Look for Drugs and Conditions

 (Prof) Dr Neeraj Pandit

Mental stress, pollution causing heart attack incidences: (Prof) Dr Neeraj Pandit

Rising incidences of heart attacks and heart diseases among youngsters in India have become a worrying trend. Unhealthy lifestyle habits such as eating fast food, alcohol consumption, smoking, obesity, sedentary lifestyle and diseases including diabetes and hypertension are major risk factors for heart diseases, also known as cardiovascular diseases.

Drug Today Medical Times spoke to Prof. (Dr) Neeraj Pandit. Prof Pandit is the Head of the Department of Cardiology at Rajiv Gandhi Super Specialty Hospital in Delhi and has many research papers with over 130 citations.

DTMT: What are the common risk factors for heart attacks?

Prof Pandit: High blood pressure and diabetes, deposition of cholesterol in blood vessels, smoking, and environmental exposures, including passive smoking and air pollutions are major risk factors for heart attacks and heart diseases.

The World Health Organisation considers air pollution as a major risk factor for heart attacks. Moreover, multiple research has now established the fact that air pollutants indeed aggravate the plaque building in the arteries,

In developing countries like India, the air pollution level is very high and the pollutants stay in the air throughout the year for a long duration. You must have noticed that during winters, they remain suspended at lower levels and appear as thick fog, especially during the morning hours. These small particulate matters enter our blood vessels and shrink them.

Many a time, it has been observed that heart attacks have been reported within one to two hours of exposure to air pollution. Research has proved it.

We advise our patients that they should refrain from moderate to high exercise during winter when the air pollution becomes worse. Patients with heart disease must refrain from going for early morning walks given worsened air pollution.

DTMT: What are the signs and symptoms of heart attacks?

Prof Pandit: Usually, one does not get a signal that he or she is going to suffer from a heart attack, but some indications such as heaviness in the chest, nausea, difficulty in breathing while taking a walk and excessive sweating occur in the event of a heart attack.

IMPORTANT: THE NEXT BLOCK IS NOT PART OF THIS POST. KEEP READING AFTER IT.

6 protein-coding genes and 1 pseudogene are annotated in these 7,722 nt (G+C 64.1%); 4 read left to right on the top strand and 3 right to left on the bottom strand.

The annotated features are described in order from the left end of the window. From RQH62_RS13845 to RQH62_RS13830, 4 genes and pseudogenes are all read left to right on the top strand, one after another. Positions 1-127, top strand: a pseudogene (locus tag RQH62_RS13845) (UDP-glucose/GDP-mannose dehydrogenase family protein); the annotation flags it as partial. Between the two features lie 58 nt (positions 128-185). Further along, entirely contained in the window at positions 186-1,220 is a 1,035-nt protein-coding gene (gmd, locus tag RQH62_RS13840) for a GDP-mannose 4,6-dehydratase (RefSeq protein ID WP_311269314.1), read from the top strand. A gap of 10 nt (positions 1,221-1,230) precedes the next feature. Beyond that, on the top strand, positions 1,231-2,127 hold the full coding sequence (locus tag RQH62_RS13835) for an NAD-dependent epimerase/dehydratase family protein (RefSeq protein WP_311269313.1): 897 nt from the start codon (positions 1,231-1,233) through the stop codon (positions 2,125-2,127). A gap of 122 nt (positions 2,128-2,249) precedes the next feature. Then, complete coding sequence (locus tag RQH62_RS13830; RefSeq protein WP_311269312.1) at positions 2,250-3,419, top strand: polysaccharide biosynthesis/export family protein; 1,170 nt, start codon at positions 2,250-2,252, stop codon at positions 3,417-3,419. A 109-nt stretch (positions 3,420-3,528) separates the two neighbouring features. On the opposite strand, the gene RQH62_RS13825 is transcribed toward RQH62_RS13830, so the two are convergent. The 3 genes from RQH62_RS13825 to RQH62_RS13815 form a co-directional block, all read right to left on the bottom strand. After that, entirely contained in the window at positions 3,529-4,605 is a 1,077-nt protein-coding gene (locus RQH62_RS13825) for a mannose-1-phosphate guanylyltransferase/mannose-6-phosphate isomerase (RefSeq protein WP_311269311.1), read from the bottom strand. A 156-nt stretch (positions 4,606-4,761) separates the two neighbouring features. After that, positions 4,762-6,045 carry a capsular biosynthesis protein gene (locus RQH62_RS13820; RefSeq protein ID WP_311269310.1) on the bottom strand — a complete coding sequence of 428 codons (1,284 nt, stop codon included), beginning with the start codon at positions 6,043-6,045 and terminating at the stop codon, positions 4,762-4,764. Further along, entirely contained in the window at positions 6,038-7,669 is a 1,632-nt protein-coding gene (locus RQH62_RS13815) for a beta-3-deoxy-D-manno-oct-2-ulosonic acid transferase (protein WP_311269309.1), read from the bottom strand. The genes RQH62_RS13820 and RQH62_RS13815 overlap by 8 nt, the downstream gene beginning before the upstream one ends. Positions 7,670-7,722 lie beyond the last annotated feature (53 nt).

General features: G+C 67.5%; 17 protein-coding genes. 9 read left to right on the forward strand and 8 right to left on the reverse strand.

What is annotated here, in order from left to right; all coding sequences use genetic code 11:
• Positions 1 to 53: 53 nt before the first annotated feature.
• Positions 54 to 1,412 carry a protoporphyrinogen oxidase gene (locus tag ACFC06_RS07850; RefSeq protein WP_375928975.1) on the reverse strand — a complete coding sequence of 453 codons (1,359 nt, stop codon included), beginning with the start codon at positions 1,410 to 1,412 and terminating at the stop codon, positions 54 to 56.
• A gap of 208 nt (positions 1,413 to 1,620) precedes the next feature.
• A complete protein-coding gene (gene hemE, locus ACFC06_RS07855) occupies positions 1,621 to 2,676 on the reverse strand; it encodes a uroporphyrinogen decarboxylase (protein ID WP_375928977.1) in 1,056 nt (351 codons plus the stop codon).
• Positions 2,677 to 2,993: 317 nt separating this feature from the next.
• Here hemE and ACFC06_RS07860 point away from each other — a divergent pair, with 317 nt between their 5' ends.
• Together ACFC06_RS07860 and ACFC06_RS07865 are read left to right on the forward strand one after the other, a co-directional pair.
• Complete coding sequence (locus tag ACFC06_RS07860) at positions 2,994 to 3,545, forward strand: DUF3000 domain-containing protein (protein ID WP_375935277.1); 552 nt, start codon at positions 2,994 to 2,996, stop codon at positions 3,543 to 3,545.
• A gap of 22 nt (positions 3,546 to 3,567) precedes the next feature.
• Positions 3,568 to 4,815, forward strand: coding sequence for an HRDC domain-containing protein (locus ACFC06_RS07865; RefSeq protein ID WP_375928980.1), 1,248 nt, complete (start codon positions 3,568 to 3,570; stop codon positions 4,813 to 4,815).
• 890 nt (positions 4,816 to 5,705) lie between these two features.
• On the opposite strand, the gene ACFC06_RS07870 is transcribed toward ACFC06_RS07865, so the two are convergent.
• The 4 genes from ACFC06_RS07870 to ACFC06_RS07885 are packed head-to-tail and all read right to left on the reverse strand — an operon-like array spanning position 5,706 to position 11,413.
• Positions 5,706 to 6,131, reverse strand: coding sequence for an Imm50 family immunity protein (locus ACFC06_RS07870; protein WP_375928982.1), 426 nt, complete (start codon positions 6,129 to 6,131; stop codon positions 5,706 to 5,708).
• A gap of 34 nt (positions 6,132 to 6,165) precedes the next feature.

Such symptoms subside when the person rests but starts redeveloping when the person starts walking as it presses on the heart during a walk.

Pain, which happens in the heart,  does not need to move into the left arm, contrary to popular perception, and even static chest pain could be because of a cardiac arrest.

If a person suffers from intense pain in the chest, and if this pain persists for more than 20 minutes, then the possibility is high that it could be because of a cardiac arrest and in such situations, efforts must be ensured to seek expert medical care immediately.

Long breathing, pressing of the chest and coughing do not have any impact on the heart as the heart is a very well-packed internal organ and cannot be reached from outside.

DTMT: Are favourable blood reports enough to predict that there will not be a heart attack?

Prof Pandit: Some patients say that they had good blood reports and they underwent angiography tests to rule out the possibility of a heart attack. Yet they suffer from the attacks.

Though it may sound contradictory, it has a certain answer in cholesterol deposition.

Deposition of cholesterol begins from the age of two years, which keeps on increasing with age. These depositions do not interfere with blood flow till more than 70% of the arteries get blocked.

However, one should be careful as fat deposition in the arteries to the tune of even 50% could trigger the deposits to chip off from the internal walls of blood vessels and develop blood clots, which would deprive the heart of its blood supply, thereby forcing them to work harder leading to heart attacks.

DTMT: What are major lifestyle issues that can trigger a heart attack?

Prof Pandit: Uncontrolled hypertension, diabetes, obesity, lack of physical activities, bad eating habits like excessive eating of junk food and smoking and last but not least mental stress are major lifestyle issues that can trigger a heart attack.

Researchers are now certain that mental stress is as big a factor as smoking in triggering a heart attack. Added to that high salt intake is mostly found in processed or packaged food, and the use of hydrogenated vegetable oil (Vanaspati) is detrimental to cardiac health.

DTMT: How does stress affect our cardiac health?

Prof Pandit: It has been found in research that people who suffer from an episode of a  heart attack had intense mental stress either at the workplace or some issue in the family for the preceding six months of such an event.

Whenever anyone continues to suffer from mental stress, the body releases hormones that increase the risk of deposition of cholesterol, while the level hormones that relax coronary arteries are released in lesser quantities.

DTMT: How do you perceive the issue of drinking alcohol and its effect on cardiac health?

Prof Pandit: In India and some other countries, there is a common belief that alcohol is good for the heart, but I am afraid to say that it is not so. In India, people have different tendencies toward drinking. Some days, people indulge in binge drinking, which means that they take large amounts of alcohol while some days they do not drink at all.

People must realise that excess alcohol in the blood triggers an attack in the brain known as a paralytic attack, which is very common in India. Alcohol increases blood pressure, weakens the heart muscles and makes the heart beat irregular.

Be first to post your comments

Post your comment

Related Articles

Ad 5